TOKYO • A top US admiral wants the powerful Third Fleet to expand its engagement in the Western Pacific region from its headquarters in San Diego by operating more closely with the Japan-based Seventh Fleet to focus on areas with the "greatest instability".
In two recent speeches that received little media attention, the US Pacific Fleet commander, Admiral Scott Swift, questioned the need for an administrative boundary running along the International Date Line to demarcate operations for the Seventh Fleet and the Third Fleet.
In an early sign of a shift in strategy, US naval officials said the Third Fleet commander, Vice-Admiral Nora Tyson - rather than her Seventh Fleet counterpart - would represent the United States Navy at the Japan Fleet Review on Oct 18, a display of Japanese naval power held every three years.
"I would not be surprised to see more of Vice-Admiral Tyson operating forward as part of this concept development process," Admiral Swift said in a speech on Sept 7 during a visit to the Seventh Fleet headquarters in Yokosuka, Japan.
Any change would not mean the relocation of headquarters or home ports, but would allow the two fleets to work together in "areas with the greatest instability", Admiral Swift said, without elaborating.
His remarks coincide with growing tension over China's territorial ambitions in Asia's disputed waters, especially in the South China Sea, where Beijing is building seven artificial islands that include three airstrips.
Admiral Swift was away from his headquarters in Hawaii and not immediately available to comment, his office said.
A US Pacific Fleet naval official told Reuters that the idea was to scrap the administrative boundary but that it was at the conceptual stage.
He said the plan revolved around the Third Fleet "operating forward", which is naval terminology for conducting patrols and missions in distant theatres.
It would formalise and expand the Third Fleet's role in the Western Pacific from a command and control perspective, said the official on condition of anonymity because he was not authorised to speak to the media.
"We're not sure how often or when that would manifest at this point," he added.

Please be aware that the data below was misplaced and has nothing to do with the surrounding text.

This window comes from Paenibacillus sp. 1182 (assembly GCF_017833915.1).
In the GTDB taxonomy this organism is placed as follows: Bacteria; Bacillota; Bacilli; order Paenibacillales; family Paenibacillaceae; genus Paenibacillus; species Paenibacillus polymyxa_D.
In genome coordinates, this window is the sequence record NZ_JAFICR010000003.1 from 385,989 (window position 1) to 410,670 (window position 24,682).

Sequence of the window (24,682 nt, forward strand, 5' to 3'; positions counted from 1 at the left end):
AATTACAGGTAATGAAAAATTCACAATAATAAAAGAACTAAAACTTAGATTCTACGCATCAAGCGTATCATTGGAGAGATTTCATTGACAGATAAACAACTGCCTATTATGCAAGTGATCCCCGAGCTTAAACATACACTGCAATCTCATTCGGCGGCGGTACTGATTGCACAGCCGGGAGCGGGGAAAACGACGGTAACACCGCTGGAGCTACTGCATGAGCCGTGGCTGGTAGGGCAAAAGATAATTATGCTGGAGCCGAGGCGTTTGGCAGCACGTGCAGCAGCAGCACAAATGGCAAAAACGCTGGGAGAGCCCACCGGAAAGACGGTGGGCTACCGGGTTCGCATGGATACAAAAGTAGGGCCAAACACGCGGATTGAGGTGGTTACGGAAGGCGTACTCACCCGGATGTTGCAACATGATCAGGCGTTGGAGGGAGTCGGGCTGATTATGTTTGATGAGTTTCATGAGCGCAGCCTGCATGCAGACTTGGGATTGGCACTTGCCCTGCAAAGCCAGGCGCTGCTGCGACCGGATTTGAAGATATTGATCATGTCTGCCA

When operating west of the International Date Line, the Third Fleet's vessels have typically come under Seventh Fleet command, US naval officials said.
They said closer integration between the two fleets was separate from US President Barack Obama's "pivot" to Asia, which will see 60 per cent of the US Navy's assets deployed in the Pacific region by the year 2020.
One Asia security expert, Ms Mira Rapp-Hooper at the Centre for a New American Security in Washington, cautioned against reading too much into the move.
"The Third Fleet may become more present symbolically in the Asia-Pacific, but I am not sure that this has major strategic implications, say for the US-Japan relationship... at least based on what I understand thus far," Ms Rapp-Hooper said.
The United States and its allies in Asia, including Japan, have called on Beijing to halt construction on its man-made islands in the Spratly archipelago.
Almost a third of global trade goes through the waters, including two-thirds of the world's oil shipments.
China has repeatedly stressed it has "indisputable sovereignty" over the Spratlys, saying the islands would be used for civilian and undefined military purposes.
Japan is also at loggerheads with China over uninhabited islands in the East China Sea.
The Seventh Fleet has America's only forward deployed aircraft carrier strike group along with 80 other vessels, 140 aircraft and 40,000 sailors.
The Third Fleet has more than 100 vessels, including four aircraft carriers.